New York City considers ‘Freelance Isn’t Free’ Law


#1

Getting paid can be one of the toughest aspects of working for yourself. Freelance workers don’t belong to powerful unions and sometimes fall through labor law cracks. Often working in creative fields centered in urban areas, they can be doubly squeezed by high cost of living.

So, in an effort to protect its creative class, New York is considering a new law that would make it easier for freelance workers to pursue delinquent clients.

Cited from: New York City considers ‘Freelance Isn’t Free’ Law - AvvoStories http://stories.avvo.com/money/new-york-city-considers-freelance-isnt-free-law.html#ixzz47JuLaGWF


#2

to deal wtih that issue to a degree:

  1. ask for deposit 50% or more
  2. Make sure you have a contract signed
  3. make client singe approved media to close out sections at a time,
  4. mile stone payments
    5.talk to a collection agency ( I used them 2xs an got paid)
    6.make sure you complete the project as soon as possible if a project linger your losing money
    set a dead line if not done because of the client, your contact should state you have to charge hourly.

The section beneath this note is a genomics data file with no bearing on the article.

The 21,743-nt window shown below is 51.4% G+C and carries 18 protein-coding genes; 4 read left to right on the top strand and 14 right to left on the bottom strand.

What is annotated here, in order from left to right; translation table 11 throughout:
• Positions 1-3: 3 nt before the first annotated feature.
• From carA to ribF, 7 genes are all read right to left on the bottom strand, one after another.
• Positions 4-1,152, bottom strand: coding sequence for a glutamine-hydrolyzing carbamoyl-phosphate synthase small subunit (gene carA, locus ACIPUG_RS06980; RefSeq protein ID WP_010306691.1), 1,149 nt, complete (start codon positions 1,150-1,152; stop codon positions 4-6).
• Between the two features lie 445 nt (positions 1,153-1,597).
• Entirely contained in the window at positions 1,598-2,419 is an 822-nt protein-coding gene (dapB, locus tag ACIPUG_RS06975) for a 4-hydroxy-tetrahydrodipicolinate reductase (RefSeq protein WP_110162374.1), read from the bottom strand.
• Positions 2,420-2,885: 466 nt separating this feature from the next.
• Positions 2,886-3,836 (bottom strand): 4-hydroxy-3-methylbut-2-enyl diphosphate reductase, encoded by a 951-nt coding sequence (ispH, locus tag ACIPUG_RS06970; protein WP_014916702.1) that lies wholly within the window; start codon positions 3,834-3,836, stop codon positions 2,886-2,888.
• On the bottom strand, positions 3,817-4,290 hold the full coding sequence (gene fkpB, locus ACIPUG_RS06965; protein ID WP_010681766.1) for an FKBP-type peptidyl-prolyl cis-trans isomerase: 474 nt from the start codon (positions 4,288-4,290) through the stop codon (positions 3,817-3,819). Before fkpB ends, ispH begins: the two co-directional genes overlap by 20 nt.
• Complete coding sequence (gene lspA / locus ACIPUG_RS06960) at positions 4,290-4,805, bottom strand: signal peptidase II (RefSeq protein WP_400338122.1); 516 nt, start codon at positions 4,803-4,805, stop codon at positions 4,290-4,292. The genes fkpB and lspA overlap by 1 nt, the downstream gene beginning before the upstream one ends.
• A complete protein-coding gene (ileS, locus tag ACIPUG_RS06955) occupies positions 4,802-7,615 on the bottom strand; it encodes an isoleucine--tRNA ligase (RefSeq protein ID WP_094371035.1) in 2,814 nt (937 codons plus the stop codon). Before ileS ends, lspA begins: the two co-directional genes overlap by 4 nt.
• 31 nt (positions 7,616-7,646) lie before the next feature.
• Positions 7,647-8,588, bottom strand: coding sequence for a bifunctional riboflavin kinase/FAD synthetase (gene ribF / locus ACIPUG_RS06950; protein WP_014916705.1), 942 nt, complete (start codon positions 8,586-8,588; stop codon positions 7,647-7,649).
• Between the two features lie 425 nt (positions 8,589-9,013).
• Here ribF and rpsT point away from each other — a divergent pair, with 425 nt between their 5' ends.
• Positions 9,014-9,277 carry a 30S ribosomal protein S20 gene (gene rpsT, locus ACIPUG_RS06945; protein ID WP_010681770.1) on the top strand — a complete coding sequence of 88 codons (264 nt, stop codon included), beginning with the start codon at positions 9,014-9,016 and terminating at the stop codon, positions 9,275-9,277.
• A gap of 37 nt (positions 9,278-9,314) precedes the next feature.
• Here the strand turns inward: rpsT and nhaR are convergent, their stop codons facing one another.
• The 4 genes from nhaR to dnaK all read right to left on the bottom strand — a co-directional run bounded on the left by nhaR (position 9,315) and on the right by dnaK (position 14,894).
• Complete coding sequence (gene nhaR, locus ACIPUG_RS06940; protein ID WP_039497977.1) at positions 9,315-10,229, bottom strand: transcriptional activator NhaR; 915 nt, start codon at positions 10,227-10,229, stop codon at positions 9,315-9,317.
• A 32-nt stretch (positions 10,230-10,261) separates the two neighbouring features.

keeping a project open means you can only do so much work = lost money
  5. no checks online payment s only add your processing fee
  6. don’t hand over original files that’s a lot more money

my thoughts


#3

Looks like freelancing is getting more complex now


#4

This law is a great idea in theory, and it’s exciting to see that the issue has gotten that much traction lately. That being said, I wonder if it will actually change that much for our industry? A lot of those “clients” that skipping out on their bills will likely also think nothing of ignoring the law all-together. I wonder how many freelancers are going to stand firm on it?

Regardless, it’s an awesome step in the right direction.


#5

The times I’ve been stiffed in the past were always because the company filed chapter 11, and when they do that, you pretty much have no recourse. You can try small claims court, but the chances of getting any money back is next to zero.